Smart Links 14 December 2012

Commentary on climate change and melting poles, the history of global GDP in one chart, the Fed’s new framework, survival Euro, why the minimum wage is good, and squaring the foreign investment circle in Canada.

Guardian -- Greenland and Antarctica 'have lost four trillion tonnes of ice' in 20 years
More than 4 trillon tonnes of ice from Greenland and Antarctica has melted in the past 20 years and flowed into the oceans, pushing up sea levels, according to a study that provides the best measure to date of the effect climate change is having on the earth's biggest ice sheets.

Related.

Guardian -- Polar ice sheets melting - in pictures
Ice sheets covering Greenland and Antarctica are melting three times faster today than they were in the 1990s, according to a 'definitive' study of satellite data.

Global GDP 2,000,000 – present.

Uber Fed watcher Greg Ip on what guides the Fed.

Economist -- The mandate is willing but the tools are weak
Low inflation and full employment have been statutory goals of the Federal Reserve since 1977, but its officials always felt more comfortable with the first than the second.

Thick skinned Euro, and it needs to be.

Telegraph -- False hope springs eternal in the eurozone
It’s remarkable that the single currency has survived – but the worst is far from over.

On purely mathematical grounds the minimum wage should reduce employment and is therefore bad but there is more to economics than math. Thanks to Pat of Victoria for keeping me on top of this issue.

Economist -- The argument in the floor
Evidence is mounting that moderate minimum wages can do more good than harm.

 

Muddled.

Economist -- Thus far but no further
A big Chinese deal may be the last.

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Twin Virtues: Inequality of Outcomes & Equality of Opportunity©

Twin Virtues

Ultimately, the most successful societies find the balance between the twin virtues of inequality of outcomes and equality of opportunity.

The new politics must marry the twin virtues of unequal outcomes and equality of opportunity.

When too few get too much everybody loses.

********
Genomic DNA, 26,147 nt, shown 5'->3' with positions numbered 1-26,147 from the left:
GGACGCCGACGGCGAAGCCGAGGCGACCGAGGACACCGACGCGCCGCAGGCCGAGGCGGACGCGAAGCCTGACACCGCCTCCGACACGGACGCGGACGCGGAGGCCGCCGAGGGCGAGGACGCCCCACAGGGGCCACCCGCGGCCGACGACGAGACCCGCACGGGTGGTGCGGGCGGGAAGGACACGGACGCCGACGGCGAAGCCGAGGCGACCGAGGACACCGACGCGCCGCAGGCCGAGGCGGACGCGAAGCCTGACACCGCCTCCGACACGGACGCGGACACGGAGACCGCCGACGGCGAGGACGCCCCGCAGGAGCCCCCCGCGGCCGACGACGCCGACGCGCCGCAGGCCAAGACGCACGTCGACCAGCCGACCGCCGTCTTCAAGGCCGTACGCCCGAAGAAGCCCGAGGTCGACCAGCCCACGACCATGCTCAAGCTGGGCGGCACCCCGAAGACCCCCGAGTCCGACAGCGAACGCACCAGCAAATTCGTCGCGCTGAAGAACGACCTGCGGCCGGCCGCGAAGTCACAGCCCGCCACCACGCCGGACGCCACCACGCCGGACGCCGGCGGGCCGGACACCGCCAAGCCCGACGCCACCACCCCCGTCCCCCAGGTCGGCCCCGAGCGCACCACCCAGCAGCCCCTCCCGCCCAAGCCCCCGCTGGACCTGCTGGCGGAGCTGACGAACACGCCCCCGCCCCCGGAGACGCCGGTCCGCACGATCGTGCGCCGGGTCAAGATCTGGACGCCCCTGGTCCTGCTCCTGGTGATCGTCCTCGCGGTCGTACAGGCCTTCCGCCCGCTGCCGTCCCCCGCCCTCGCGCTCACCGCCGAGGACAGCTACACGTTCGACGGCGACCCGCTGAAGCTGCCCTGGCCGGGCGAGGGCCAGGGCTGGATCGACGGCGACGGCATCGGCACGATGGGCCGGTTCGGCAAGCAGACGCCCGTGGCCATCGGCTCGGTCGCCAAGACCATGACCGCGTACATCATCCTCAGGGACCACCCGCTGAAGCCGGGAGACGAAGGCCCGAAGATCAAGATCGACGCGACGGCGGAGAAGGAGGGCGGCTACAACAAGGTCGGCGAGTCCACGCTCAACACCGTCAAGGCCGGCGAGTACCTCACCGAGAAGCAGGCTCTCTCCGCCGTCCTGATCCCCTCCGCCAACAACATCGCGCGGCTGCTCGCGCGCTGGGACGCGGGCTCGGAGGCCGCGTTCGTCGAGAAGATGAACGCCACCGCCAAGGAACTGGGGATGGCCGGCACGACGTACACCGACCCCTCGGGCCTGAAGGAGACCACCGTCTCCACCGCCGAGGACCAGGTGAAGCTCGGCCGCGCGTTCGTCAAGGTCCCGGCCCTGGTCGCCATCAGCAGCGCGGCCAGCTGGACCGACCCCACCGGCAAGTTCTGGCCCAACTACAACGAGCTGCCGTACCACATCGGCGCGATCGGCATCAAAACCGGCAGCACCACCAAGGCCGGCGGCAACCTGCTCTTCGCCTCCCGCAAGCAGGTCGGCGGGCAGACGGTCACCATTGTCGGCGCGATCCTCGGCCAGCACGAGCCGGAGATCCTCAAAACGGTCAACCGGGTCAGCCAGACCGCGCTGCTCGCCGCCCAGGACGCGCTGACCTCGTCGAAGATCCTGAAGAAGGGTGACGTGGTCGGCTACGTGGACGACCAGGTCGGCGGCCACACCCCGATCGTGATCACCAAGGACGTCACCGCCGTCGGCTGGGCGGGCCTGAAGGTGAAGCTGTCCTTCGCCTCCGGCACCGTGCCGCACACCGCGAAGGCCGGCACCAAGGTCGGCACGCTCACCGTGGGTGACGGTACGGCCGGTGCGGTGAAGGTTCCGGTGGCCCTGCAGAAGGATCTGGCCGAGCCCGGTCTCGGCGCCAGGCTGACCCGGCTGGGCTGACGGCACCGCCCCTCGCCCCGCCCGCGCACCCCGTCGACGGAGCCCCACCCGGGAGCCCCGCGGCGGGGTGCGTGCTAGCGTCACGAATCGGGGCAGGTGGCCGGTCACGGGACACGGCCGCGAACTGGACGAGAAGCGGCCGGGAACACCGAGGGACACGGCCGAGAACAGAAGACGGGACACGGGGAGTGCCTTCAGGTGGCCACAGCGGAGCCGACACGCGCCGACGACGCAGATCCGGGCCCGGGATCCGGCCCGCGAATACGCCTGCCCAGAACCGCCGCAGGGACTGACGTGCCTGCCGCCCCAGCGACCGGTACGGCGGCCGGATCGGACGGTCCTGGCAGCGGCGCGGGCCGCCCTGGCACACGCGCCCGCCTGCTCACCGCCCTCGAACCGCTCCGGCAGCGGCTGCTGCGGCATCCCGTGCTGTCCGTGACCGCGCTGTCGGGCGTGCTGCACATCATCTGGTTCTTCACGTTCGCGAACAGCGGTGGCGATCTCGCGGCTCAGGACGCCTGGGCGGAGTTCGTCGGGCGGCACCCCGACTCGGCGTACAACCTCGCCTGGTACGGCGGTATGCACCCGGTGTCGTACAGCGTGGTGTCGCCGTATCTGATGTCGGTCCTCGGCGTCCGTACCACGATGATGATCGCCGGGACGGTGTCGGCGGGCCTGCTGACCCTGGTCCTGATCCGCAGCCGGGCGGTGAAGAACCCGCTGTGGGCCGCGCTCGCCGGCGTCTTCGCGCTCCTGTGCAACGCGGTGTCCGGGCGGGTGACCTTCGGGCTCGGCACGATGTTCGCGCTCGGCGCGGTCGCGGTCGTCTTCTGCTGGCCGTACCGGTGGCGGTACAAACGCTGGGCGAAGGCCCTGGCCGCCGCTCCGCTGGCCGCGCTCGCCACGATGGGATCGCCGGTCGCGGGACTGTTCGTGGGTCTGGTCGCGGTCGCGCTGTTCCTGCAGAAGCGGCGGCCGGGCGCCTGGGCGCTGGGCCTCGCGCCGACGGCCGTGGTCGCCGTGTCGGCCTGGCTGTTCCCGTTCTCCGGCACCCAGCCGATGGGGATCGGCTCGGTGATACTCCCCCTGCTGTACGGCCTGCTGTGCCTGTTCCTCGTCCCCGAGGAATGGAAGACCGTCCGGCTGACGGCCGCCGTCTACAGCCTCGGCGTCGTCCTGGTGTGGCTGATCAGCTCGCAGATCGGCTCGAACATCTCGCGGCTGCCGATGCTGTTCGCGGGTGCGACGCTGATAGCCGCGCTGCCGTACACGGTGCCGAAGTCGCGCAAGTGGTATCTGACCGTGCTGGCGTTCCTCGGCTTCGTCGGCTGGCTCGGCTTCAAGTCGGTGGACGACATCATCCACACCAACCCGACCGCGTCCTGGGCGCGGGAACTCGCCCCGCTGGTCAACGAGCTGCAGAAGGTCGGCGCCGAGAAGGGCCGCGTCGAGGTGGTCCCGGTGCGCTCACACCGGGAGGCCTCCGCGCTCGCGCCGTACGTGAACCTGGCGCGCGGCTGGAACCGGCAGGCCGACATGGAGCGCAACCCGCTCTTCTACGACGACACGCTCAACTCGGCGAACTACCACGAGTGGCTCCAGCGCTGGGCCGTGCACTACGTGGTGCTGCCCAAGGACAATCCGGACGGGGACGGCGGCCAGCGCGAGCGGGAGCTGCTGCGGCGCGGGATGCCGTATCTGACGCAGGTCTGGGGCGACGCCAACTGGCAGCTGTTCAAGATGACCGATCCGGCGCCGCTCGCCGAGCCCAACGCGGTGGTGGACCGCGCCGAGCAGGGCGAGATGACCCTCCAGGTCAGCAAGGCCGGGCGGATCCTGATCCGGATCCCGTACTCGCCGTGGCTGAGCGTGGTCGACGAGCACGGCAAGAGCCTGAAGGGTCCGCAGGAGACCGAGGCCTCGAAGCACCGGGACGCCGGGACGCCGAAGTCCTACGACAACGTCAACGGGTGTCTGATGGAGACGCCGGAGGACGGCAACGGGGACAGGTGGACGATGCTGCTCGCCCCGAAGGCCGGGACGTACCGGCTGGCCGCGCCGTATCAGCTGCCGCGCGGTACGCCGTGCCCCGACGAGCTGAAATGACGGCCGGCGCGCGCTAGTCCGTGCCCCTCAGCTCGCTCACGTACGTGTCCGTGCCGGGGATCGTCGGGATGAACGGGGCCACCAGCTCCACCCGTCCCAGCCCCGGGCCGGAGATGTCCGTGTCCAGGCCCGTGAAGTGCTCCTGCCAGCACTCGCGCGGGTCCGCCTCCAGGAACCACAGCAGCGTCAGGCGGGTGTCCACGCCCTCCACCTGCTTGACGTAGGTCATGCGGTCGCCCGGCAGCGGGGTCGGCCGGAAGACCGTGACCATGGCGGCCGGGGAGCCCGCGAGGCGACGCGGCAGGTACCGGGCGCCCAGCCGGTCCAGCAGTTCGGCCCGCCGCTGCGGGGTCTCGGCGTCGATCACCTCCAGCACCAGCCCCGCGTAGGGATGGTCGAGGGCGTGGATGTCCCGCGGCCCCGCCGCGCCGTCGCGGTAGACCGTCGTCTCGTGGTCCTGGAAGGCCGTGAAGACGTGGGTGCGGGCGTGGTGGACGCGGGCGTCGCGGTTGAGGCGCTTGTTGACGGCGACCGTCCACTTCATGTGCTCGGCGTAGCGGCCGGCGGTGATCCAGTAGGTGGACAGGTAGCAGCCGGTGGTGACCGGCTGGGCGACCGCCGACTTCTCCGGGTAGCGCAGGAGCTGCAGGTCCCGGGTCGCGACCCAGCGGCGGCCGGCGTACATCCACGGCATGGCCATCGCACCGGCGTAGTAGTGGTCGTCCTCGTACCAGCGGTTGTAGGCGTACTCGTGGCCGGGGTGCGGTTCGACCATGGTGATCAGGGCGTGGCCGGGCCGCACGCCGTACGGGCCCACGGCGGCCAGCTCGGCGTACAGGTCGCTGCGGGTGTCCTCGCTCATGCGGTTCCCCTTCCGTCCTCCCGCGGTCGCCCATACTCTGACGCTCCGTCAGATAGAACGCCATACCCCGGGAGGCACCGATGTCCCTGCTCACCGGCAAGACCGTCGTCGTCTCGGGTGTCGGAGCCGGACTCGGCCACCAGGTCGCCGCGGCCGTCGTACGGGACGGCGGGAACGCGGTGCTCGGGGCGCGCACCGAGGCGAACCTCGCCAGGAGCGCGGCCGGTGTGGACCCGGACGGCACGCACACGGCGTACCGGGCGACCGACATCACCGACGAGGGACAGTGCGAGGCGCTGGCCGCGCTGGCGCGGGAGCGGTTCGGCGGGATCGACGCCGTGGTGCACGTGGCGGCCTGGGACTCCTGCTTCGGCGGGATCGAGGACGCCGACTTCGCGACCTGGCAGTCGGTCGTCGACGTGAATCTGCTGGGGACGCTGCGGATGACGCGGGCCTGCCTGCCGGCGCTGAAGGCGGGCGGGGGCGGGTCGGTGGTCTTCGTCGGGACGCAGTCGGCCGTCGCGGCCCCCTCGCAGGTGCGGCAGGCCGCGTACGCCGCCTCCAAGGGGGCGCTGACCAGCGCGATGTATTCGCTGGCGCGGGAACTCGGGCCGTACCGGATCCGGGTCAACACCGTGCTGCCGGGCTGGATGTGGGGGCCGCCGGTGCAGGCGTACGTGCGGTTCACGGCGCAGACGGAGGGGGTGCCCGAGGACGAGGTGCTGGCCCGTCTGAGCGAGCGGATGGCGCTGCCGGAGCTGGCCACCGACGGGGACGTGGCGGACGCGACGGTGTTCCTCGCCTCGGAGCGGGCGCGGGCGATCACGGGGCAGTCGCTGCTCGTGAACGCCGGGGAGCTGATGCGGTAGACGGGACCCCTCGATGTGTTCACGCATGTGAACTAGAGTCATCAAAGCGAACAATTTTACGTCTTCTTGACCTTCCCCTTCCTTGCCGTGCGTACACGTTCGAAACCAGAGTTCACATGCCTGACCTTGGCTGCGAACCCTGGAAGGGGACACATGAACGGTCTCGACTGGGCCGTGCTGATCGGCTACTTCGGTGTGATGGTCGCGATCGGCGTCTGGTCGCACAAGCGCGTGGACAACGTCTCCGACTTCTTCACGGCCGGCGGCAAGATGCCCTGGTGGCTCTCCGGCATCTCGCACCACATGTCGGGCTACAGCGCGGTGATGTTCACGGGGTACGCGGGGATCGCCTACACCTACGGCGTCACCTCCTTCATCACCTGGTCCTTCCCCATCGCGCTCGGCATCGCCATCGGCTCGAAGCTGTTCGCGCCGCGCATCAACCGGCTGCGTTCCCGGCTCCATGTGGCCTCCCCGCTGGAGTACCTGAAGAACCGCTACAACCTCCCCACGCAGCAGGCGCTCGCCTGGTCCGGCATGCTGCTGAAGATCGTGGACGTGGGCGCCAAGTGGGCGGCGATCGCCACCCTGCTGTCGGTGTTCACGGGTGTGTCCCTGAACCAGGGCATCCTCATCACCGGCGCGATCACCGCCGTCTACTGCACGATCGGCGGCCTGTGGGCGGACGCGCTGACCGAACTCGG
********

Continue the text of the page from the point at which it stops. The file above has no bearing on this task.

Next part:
Feminism is about women living their lives on their own terms, marshalling the resources of the society to make that possible, and men embracing this as vital to a successful society and their own liberation.

Can it be that striving for equality of opportunity however imperfect the process not only benefits the individual but also creates benefits for the society that are unintended but wonderful?

Economics must be a 'moral enterprise' as much as politics claims to be. Economic outcomes need to be framed in terms of right and wrong not just efficiency if only because these often align in surprising ways that are good for society and the economy.

My vision of Canada is that any Canadian child from a family of limited circumstance can expect to have a chance at lifetime of unlimited opportunities.

Free trade is a wonderful thing. Time and time again economists have proven that free trade creates enormous wealth for each country 'on the whole'. Historians have shown that free trade is usually associated with rising political, social and cultural liberty. The perennial problem is that free trade always creates tremendous disruption for thousands even millions of individuals often concentrated in one geography, and where the state is idle, not investing in best in class instruments of social justice, free trade can be a permanent ticket out of the middle class, down, not up.

Tax policy should be founded on the principle of generating steady tax revenues sufficient to maximise environmentally sustainable economic growth in order to fund fair government.

Public policy should be designed to decrease inequality before the law and increase equality of opportunity.

Capitalism is not the problem; the problem is what we do with capitalism.

Content is always more difficult to argue than conspiracy.

Let the state regulate and the market operate (most things).

Welfare strategies are best designed as a hand up, not as a hand out.

Political debate should not be fact free fighting.

Explanation lasts longer than eloquence.

Always favour empowerment over dependency.

The most enduring public figures are embraced for the causes they fought for and not the concept of themselves they hoped others would remember them by.

Find your voice and don't be the echo of somebody else.

It is possible to operate on two different levels: the practical, cautious and conservative; and the realm of ideas, open, free, and radical.